The continued safety of your horses depends on an ElectroBraid® electric fence that works properly. Routine fence checks are important year-round, but are especially important when preparing for cold, wintery weather. When the temperatures plummet, it’s not only uncomfortable to carry out fence maintenance chores, accumulating ice and snow may make viewing and accessing fencing components difficult, or close to impossible. Below is a list of checks to complete to prepare your electric fence for winter:
Visual inspection of Your ElectroBraid® Fence
In autumn and early winter, walk or travel the perimeter of your electric fence and be on the lookout for problems that can compromise the fence’s electrical circuit:
- Make sure all posts are firmly in the ground. Posts can work loose due to impacts from animals or vehicles, or as a result of heaving ground. It’s much easier to repair or install new posts while the ground is soft, before freezing temperatures arrive.
- Ensure that your ElectroBraid® line is properly tensioned.
- Remove any debris leaning on the fence or near it. Remove branches, twigs, vines, wet leaves, tall grass and vegetation leaning on or growing under the fence line.
- Trim branches or shrubs that are overhanging the fence line. If snow or ice accumulates on branches, they may crack, break and fall onto your fence and drain power from the fence.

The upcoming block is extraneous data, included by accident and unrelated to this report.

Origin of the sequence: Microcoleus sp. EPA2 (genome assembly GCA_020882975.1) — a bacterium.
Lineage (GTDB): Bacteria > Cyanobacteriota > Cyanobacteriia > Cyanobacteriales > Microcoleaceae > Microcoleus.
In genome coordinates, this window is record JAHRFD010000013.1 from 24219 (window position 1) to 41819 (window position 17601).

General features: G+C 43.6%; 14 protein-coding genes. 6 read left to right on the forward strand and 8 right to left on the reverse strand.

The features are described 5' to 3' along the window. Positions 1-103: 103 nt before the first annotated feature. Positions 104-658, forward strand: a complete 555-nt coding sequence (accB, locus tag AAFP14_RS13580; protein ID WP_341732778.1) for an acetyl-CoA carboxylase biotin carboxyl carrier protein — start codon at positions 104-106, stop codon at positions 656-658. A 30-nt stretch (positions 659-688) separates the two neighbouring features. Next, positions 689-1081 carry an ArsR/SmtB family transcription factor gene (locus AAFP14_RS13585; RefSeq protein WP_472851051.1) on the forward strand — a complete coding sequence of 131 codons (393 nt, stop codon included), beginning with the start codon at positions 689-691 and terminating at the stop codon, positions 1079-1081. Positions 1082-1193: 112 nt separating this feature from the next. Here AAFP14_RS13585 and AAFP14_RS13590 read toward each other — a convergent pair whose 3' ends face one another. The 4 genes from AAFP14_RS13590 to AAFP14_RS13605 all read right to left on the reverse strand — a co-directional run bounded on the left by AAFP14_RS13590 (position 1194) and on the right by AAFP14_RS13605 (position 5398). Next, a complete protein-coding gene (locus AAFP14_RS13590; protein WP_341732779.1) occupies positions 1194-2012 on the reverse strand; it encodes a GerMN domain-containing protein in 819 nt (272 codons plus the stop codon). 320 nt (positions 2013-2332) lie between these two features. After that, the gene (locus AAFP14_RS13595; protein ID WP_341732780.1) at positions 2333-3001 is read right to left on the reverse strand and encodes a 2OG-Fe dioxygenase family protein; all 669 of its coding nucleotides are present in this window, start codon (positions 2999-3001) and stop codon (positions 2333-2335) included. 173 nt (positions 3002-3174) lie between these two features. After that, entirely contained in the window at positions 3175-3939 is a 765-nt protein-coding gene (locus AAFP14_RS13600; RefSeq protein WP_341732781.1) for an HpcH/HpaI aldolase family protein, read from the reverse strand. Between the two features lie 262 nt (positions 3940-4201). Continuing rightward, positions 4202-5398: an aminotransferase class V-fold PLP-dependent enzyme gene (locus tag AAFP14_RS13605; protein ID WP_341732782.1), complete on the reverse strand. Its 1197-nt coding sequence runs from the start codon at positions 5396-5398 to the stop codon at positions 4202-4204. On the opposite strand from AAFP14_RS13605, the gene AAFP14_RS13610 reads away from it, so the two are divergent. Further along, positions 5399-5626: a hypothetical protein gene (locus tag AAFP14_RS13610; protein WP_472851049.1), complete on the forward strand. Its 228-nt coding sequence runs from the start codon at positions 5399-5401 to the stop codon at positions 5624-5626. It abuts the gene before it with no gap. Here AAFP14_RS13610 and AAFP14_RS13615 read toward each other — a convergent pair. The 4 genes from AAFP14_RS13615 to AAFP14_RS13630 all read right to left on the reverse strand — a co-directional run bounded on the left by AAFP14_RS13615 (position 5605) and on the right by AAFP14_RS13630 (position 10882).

- Inspect insulators. Leaves, grass or fur can get caught between the insulators and the fence or fence posts, causing a short. If you hear a snapping or crackling sound, or see a spark or arcing, an insulator may be cracked and need to be replaced.
Test ElectroBraid® fence voltage
A Fence tester is the most accurate way to confirm your system is operating accurately. Check the voltage between electrified fence lines and the soil below. For ElectroBraid® fencing, all readings should be over 5,000 volts (5.0 KV). It is especially important to test at high points or dry areas along your fence line.
Install Disconnect Switches on Lower Strands
Heavy, wet snow can short electric fencing. By adding cut-off switches to the bottom one or two strands of your electric fence, you can progressively turn off electricity to the bottom strand(s) as snow accumulates and buries the lower strands, and turn them back on when the snow melts.
Importance of Proper Grounding During Winter
Moist soils conduct electricity more readily than dry soils. Frozen soil has low moisture content, so it reduces the ability of the charge to make contact with the grounding rods to complete the circuit that provides the shock to your horse when it touches the fence. A solution is adding a negative (grounded) strand on your fence which connects to the negative terminal on the energizer/charger.
The grounded wire transmits electricity back to the fence instead of relying on the soil alone. When a horse comes into contact with both the hot (positive) strand and the uncharged negative strand at the same time, it will receive a corrective shock no matter how dry the soil.
Have a Back-up Power Source
Power losses during bad weather are a reality for which you must be prepared. It’s essential to have a back-up power source like a generator to keep your electric fence operational and your horses safe.
Be certain you thoroughly understand and maintain your generator so it is ready when you need it, and you know how to avoid carbon monoxide poisoning.